Know Your Squat Depth
As much as squat variations are accepted and recommended for trainees, I find quite a few people are confused as to squat depth and aren't really sure what they should be shooting for when it comes to depth.
As I discuss ad nauseum in
Vertical Jump Bible 2.0
in my experience there's a big disconnect between what people actually call a squat and what type of squat they actually do. What most people call "full squats" are actually half squats and what most people call half squats are actually quarter squats.
Personally, I usually recommend people do a squat to a legal powerlifting depth, or to a point where the lower back begins to round, whichever comes first. To perform a legal powerlifting depth squat imagine drawing a parallel line across the top of your kneecap. As you squat down the crease where your upper thigh and hip joint together should temporarily break below that line (the top of the knee). Here is a pic to illustrate:
Note how the crease at the hip (the arrow) temporarily breaks below the top of the kneecap. That's a legal squat. The hip crease doesn't have to break FAR below the knee cap, but it should break below it at least a little.
Some people will have problems with their lower back rounding as they descend. Here is a video to illustrate lower back rounding: I was trying to illustrate a bad example with this squat. Notice how my lower back starts to round as I get to around parallel in the first 2 reps:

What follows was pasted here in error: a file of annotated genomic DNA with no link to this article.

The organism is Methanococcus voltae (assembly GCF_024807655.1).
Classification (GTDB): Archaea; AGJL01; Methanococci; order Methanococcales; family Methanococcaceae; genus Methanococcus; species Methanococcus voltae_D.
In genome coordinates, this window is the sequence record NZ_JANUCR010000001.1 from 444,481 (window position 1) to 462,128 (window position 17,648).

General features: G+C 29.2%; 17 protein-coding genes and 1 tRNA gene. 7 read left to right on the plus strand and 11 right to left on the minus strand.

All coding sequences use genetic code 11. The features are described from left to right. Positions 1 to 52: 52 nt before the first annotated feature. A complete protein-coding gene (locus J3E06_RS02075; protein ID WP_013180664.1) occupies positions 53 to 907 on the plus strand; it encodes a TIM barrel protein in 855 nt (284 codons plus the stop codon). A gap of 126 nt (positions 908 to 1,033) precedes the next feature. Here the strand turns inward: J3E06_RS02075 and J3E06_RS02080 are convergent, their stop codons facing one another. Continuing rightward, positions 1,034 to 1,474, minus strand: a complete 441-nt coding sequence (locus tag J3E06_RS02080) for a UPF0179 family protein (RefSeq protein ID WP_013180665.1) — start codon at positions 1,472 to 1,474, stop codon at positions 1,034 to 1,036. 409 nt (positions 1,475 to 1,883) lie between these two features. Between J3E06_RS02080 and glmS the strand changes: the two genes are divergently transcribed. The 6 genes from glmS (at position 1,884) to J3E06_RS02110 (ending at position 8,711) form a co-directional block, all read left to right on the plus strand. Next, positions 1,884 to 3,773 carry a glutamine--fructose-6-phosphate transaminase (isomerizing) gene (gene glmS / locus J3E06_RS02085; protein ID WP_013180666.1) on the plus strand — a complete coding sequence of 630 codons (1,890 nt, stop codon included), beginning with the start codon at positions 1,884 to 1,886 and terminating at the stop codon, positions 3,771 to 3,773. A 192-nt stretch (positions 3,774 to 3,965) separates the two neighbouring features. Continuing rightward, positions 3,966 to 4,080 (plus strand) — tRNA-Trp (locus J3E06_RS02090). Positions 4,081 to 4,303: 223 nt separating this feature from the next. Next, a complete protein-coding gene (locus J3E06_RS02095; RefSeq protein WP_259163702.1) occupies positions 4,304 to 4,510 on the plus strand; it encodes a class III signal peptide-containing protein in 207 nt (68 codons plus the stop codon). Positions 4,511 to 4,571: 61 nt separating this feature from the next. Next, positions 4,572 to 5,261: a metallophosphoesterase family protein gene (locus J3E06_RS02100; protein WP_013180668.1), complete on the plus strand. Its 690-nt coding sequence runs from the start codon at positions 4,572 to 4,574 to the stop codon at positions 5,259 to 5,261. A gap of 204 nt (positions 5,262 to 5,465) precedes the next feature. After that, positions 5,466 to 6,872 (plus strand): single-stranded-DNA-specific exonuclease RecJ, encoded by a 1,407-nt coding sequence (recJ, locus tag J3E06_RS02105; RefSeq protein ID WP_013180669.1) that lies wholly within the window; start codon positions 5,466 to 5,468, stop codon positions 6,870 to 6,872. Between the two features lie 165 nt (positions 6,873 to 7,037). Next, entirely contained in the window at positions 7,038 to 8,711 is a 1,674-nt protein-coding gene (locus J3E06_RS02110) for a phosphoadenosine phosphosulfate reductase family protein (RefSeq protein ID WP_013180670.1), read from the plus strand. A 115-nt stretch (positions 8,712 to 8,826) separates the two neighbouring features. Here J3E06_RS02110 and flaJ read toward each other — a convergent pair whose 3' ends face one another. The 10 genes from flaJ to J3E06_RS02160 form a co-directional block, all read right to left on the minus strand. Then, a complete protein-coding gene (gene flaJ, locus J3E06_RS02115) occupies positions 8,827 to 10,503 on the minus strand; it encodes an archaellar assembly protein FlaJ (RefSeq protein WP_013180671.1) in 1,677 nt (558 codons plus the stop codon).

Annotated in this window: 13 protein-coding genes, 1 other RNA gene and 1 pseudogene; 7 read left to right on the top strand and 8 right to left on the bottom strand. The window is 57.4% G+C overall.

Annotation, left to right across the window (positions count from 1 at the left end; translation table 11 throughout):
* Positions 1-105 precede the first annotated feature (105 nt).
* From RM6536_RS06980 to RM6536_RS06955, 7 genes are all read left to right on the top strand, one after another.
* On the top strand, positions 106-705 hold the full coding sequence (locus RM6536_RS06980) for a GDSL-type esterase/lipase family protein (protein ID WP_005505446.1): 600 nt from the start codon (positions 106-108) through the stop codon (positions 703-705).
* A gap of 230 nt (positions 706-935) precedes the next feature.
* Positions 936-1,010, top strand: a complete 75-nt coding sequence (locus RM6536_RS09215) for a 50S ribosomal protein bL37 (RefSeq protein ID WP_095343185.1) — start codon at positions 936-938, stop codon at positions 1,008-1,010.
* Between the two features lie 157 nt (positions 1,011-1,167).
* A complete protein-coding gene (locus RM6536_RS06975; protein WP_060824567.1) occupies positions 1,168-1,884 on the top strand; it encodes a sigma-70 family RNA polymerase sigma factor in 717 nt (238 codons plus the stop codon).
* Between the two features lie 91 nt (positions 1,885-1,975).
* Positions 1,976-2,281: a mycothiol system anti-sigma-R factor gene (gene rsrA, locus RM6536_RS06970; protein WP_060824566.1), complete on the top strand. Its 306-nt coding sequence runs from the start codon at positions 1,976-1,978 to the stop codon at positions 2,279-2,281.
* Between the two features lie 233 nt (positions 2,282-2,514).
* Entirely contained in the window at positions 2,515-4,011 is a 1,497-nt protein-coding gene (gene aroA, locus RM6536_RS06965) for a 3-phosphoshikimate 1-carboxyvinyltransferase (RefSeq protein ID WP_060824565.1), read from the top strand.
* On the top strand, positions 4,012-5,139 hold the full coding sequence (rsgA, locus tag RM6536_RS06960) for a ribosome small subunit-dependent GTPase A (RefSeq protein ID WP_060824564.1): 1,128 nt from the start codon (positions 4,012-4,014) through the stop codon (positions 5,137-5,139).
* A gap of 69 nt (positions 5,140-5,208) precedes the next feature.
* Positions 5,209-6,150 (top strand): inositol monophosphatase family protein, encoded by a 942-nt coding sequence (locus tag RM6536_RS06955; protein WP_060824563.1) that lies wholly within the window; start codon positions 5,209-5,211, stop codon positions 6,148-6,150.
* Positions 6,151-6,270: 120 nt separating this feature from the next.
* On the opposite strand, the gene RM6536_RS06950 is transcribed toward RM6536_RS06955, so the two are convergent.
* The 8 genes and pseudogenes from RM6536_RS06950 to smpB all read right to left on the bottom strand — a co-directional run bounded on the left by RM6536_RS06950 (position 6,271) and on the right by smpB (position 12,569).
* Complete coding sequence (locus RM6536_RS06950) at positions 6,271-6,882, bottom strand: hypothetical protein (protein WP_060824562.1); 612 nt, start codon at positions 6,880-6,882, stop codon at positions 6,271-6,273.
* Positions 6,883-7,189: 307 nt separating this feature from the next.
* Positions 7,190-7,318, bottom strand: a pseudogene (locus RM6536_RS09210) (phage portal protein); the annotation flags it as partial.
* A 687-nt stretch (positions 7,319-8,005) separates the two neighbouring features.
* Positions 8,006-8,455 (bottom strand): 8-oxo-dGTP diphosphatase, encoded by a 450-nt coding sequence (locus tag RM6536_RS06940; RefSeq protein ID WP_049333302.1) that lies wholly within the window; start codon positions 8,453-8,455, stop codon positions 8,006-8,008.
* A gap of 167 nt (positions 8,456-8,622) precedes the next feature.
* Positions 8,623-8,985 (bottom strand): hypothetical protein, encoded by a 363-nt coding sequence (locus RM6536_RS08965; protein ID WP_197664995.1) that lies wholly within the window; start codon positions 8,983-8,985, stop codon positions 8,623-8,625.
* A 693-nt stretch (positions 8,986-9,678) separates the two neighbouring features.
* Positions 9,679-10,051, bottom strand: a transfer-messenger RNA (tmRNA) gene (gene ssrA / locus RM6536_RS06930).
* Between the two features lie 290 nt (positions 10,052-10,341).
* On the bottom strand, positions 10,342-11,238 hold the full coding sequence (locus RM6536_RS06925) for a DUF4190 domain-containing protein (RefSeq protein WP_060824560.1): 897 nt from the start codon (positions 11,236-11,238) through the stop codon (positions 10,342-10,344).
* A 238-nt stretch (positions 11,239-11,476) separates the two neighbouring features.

The usual culprit for this is the upper back and torso are not as vertical as they should be. This can occur due to bad form or upper back tightness. If your lower back tends to round short of legal depth do a front squat and see if the same thing happens. If you can front squat to a legal depth correctly you know you just need to work on keeping your upper back more vertical in the back squat. Work on doing that and incorporate some thoracic mobility work.
However, SOME people can't achieve legal depth without their lower back rounding no matter what they do. Many tall people fit the bill here. These people shouldn't push the issue. Just squat to whatever depth you can while maintaining your natural arch.
The next type of squat I want to discuss is a half squat. In the half squat the top of the thigh will get to parallel. This will be a couple of inches higher than a legal powerlifting squat.
I typically don't recommend half squats except for specific phases where the use of partials can be used to peak out strength. In my experience the average trainee who switches from half squat to legal depth squats will gain a near immediate 2-3 inches of vertical jump increase just by taking their squats thru a fuller range of motion, even with a significant lesser load. As a personal example when I first began training seriously I trained for a good 3-4 years performing half squats because I didn't know any better and half squats are what we were taught in school. When I learned what a legal squat was my poundages went all the way from around 300 down to around 185, BUT despite the significantly lesser weights I started making really good vert gains and gained quite a bit of muscle on my thighs. I've seen the same thing happen in countless other trainees.
The next type of squat is a full squat. This is a true olympic squat. It requires excellent mobility throughout the body.
I don't necessarily recommend full squats but if someone can do them correctly and likes doing them I see no reason not to include them. I just wouldn't consider them necessary and not everyone can do them correctly.
The main point to take home is the principles of legal squat depth apply to all squatting variations: front squats, overhead squats, lunges, bulgarian split squats, leg press, you name it. Know what correct depth is and try to work towards it if you're currently doing something different. Good luck with it!